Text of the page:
INSKEEP: Median household income here is $22,000, far less than half the national average. And this is where we found the first of our three corners - the corner of KY-15 and Elkins Road. There's a little, brick strip mall there. It holds Southern Roots, a hair salon run by 21-year-old Savanna Halsey (ph), who told her story while coloring a customer's hair. She says she drove far out of town to beauty school for 1,800 hours of training.

Do the students do each other's hair?

SAVANNA HALSEY: Yes, all the time. I actually had a student turn my hair green when I was in school. It was quite terrible.

INSKEEP: (Laughter).

HALSEY: It was quite terrible. But I got through it, so...

INSKEEP: So you sacrificed to get...

HALSEY: I did.

INSKEEP: ...To this point in your life.

HALSEY: I did.

INSKEEP: That's great.

Halsey lives near her parents and goes home to watch the news with her dad. They talk politics, though that is harder with other young people, like one she met the other day.

HALSEY: She just assumed because I was under a certain age that I wasn't going to be for Trump. But I do think, in a business and economical way, I think that he has the right idea for America.

INSKEEP: Why do you think your friend assumed that someone your age would be against Trump?

HALSEY: Because most people my age are. I usually don't have political conversations with people my age just because they're so ready to pounce on anybody that doesn't think the same way as them. I think that a lot of people my age - they just see black and white. They don't see gray.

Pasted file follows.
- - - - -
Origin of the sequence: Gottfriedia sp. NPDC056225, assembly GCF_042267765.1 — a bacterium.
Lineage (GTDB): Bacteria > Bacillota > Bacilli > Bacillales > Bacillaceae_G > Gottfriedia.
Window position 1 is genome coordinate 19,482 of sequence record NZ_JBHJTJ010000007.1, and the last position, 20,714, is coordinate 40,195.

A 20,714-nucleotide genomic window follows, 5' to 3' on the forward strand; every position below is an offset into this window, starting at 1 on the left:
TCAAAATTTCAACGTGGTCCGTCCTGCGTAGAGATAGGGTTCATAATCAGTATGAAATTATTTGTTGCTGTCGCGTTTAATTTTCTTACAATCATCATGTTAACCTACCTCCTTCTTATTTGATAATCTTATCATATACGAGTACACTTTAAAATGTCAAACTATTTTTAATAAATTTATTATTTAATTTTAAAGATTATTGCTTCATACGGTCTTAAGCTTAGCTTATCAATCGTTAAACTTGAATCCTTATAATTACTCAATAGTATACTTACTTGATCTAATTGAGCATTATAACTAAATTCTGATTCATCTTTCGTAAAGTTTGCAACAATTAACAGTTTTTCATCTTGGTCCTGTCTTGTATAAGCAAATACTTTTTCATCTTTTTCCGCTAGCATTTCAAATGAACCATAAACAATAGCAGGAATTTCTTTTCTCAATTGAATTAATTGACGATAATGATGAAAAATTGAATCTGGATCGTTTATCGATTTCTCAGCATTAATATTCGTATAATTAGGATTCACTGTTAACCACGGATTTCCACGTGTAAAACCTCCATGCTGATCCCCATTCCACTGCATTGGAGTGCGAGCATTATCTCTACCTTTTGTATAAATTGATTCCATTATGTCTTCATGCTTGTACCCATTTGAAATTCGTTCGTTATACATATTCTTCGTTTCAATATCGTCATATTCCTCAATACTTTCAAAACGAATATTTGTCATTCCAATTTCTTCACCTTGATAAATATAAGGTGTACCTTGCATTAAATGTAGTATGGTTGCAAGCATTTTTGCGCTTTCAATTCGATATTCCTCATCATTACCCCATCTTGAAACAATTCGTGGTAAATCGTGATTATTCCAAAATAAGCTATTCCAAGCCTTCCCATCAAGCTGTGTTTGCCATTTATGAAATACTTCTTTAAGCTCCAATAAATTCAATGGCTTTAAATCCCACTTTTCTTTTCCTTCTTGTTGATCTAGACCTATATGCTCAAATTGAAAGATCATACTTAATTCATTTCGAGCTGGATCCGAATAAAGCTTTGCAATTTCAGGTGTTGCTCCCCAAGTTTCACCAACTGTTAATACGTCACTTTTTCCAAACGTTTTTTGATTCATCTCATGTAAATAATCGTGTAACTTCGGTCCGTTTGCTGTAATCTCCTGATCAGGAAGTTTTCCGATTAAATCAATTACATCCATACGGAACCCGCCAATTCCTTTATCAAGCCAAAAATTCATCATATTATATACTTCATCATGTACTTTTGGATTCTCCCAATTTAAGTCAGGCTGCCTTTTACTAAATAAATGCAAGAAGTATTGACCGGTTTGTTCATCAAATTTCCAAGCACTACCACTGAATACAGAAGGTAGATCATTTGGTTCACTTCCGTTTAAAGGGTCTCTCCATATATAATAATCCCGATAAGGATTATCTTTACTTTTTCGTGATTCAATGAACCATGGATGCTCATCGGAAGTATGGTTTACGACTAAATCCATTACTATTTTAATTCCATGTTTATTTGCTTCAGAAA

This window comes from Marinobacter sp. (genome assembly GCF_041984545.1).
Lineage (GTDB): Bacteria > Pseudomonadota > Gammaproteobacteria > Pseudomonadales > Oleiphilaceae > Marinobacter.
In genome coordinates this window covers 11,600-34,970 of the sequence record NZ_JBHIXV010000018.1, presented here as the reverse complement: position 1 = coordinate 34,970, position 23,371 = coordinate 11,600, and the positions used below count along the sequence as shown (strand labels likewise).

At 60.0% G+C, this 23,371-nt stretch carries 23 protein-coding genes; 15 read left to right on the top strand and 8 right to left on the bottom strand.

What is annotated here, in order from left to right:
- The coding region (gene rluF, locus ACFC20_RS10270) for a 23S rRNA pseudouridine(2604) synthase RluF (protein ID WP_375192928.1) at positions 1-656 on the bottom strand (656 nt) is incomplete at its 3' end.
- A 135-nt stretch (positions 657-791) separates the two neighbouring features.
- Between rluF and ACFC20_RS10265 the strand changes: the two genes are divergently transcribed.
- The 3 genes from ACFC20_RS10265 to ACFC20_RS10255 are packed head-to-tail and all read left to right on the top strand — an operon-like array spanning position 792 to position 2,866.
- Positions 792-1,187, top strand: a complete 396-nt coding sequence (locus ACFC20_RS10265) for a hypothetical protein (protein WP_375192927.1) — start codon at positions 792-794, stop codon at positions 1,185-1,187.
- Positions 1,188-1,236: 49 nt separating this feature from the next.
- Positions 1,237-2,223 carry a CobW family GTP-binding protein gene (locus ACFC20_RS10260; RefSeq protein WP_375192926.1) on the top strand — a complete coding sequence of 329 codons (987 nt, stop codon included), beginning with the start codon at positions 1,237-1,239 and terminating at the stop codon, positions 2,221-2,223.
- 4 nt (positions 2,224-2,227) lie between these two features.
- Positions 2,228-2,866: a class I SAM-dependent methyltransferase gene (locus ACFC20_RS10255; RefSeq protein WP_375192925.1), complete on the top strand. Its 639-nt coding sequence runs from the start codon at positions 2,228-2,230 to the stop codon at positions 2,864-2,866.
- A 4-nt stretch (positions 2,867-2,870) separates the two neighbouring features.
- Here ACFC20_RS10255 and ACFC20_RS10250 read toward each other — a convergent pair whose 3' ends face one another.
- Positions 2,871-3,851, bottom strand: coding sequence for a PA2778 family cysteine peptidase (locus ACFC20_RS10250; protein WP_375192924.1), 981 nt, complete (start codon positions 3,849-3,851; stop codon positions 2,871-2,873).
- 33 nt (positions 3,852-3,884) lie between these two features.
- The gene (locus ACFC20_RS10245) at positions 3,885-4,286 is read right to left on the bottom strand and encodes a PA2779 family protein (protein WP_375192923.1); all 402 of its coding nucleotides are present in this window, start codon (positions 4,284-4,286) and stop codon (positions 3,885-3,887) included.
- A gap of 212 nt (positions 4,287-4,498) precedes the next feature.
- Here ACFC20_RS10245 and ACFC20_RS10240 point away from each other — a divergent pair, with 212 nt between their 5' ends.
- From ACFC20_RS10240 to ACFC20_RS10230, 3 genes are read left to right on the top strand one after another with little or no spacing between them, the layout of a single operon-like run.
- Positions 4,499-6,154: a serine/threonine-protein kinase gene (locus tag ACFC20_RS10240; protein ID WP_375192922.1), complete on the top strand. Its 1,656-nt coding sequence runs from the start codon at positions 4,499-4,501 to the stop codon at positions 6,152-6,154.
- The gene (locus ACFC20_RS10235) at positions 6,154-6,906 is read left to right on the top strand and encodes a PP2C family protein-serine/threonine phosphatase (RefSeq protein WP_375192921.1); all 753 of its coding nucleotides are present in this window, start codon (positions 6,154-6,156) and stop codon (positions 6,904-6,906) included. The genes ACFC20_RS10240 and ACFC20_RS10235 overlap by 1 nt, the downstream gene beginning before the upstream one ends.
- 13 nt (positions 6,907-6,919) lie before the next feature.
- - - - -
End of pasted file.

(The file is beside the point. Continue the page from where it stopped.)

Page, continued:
INSKEEP: OK. Why would Halsey favor Trump? Not because she's poor. Many poor people we interviewed don't vote. That 23-year-old unemployed mom we met - she's never voted. Halsey favors Trump's attitudes because she is doing well. But many friends from high school are not.

HALSEY: There are some people that are just so lazy. It just kills me just because I do work for everything I have. I pay all my bills. My parents don't help me. But like I said, some people aren't that lucky to - oh, I don't want to call it luck 'cause I did work for everything that I did for - like, I went to school. I did the whole being a broke college kid kind of situation, drove 45 minutes.

INSKEEP: Yeah. I guess it's a little good fortune. You came from a good family and...

HALSEY: Yeah. I can't complain. But I think that some people - they use a bunch of things for excuses.